Analytics with K Nearest Neighbor Classification

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K Nearest Neighbor Classification

K Nearest Neighbor Classification is a pattern recognition algorithm. It is a non-parametric method used for classification and regression. In both cases, the input consists of the K closest examples.
we can consider each of the characteristics in our set as a different dimension in some space, and take the value an observation has for this characteristic to be its coordinate in that dimension, so getting a set of points in space. We can then consider the similarity of two points to be the distance between them in this space under some appropriate metric. The way in which the algorithm decides which of the points from the training set are similar enough to be considered when choosing the class to predict for a new observation is to pick the k closest data points to the new observation, and to take the most common class among these, thus called the k Nearest Neighbors algorithm.

The Algorithm
The algorithm can be summarized as:
1.    A positive integer k is specified, along with a new sample
2.    We select the k entries in our database which are closest to the new sample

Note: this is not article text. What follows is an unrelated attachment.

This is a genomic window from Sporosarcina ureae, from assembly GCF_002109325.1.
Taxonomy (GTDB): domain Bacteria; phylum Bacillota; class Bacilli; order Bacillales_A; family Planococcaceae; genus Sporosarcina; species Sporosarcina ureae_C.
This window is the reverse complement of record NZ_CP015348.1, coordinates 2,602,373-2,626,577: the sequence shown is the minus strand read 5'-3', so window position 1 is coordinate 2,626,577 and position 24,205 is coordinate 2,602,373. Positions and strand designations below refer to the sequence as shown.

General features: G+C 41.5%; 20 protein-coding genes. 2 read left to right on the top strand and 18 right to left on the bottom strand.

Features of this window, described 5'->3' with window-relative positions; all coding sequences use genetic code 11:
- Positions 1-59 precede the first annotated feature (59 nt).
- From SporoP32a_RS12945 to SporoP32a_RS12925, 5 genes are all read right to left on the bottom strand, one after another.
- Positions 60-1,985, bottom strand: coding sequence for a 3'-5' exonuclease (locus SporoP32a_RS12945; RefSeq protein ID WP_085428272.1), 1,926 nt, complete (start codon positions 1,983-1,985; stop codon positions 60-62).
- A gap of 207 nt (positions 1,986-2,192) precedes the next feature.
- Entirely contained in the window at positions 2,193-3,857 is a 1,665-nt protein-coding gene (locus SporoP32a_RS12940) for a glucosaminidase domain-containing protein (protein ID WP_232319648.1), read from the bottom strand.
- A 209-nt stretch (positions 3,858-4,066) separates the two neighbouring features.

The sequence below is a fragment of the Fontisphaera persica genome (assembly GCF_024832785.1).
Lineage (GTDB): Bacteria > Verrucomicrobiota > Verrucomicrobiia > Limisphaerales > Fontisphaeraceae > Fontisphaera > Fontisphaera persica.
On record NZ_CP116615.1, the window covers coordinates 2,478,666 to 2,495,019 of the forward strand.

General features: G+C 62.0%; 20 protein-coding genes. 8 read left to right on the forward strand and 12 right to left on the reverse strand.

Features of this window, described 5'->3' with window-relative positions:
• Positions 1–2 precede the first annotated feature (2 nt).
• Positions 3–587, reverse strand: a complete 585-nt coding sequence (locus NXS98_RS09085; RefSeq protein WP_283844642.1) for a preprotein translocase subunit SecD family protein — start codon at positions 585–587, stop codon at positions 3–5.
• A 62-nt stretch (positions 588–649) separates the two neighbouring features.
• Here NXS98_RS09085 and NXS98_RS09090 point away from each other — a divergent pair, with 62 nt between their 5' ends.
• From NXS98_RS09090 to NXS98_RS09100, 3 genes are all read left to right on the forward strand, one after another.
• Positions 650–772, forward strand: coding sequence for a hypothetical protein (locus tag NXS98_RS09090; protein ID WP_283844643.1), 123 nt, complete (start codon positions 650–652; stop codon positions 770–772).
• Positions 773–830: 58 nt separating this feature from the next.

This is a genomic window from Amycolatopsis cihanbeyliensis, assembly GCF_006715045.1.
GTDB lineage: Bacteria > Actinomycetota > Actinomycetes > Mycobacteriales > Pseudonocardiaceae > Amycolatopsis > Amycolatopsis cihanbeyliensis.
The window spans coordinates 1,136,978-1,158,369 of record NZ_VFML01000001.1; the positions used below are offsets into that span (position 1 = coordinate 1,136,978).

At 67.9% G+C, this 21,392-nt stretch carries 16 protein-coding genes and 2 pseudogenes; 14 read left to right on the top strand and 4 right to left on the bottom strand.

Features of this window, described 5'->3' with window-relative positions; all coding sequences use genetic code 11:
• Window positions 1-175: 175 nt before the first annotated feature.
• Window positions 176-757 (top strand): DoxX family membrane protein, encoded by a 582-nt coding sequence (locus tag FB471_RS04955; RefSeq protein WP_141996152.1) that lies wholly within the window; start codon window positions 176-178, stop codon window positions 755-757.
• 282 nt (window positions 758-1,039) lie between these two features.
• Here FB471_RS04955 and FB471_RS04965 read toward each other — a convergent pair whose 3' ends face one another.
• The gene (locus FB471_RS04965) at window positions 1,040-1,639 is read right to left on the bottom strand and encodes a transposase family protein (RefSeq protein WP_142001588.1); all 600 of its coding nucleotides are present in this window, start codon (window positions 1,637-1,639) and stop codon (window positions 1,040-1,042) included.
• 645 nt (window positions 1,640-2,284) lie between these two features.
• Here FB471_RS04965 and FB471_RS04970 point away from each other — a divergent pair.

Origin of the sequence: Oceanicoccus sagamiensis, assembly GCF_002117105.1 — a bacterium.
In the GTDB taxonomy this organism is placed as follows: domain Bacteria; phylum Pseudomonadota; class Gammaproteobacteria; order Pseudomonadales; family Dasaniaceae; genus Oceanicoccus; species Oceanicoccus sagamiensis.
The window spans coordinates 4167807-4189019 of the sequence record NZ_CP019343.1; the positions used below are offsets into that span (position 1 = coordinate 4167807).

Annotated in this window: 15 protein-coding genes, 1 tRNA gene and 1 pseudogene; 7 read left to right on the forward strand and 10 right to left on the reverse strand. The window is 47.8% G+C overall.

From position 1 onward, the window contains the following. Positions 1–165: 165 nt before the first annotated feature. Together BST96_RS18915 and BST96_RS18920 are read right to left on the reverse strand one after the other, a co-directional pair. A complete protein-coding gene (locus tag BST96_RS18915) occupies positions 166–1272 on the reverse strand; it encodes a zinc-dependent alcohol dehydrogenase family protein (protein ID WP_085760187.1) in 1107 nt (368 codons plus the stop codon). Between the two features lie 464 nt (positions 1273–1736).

3.    We find the most common classification of these entries
4.    This is the classification we give to the new sample.

The closeness can be identified by various distance measurements. Hence the distance method we choose effects the final results.


Let us Consider the following data concerning credit default. Age and Loan are two numerical variables (predictors) and Default is the target.

We can now use the training set to classify an unknown case (Age=48 and Loan=$142,000) using Euclidean distance. If K=1 then the nearest neighbor is the last case in the training set with Default=Y.
D = Sqrt[(48-33)^2 + (142000-150000)^2] = 8000.01  >> Default=Y

With K=3, there are two Default=Y and one Default=N out of three closest neighbors. The prediction for the unknown case is again Default=Y.

K-Nearest Neighbor algorithm in case of high number of dimensions and low number of training samples, "nearest" neighbor might be very far and in high dimensions "nearest" becomes meaningless. It is an easy to understand algorithm and handling of missing values is effective (restrict distance calculation to subspace).

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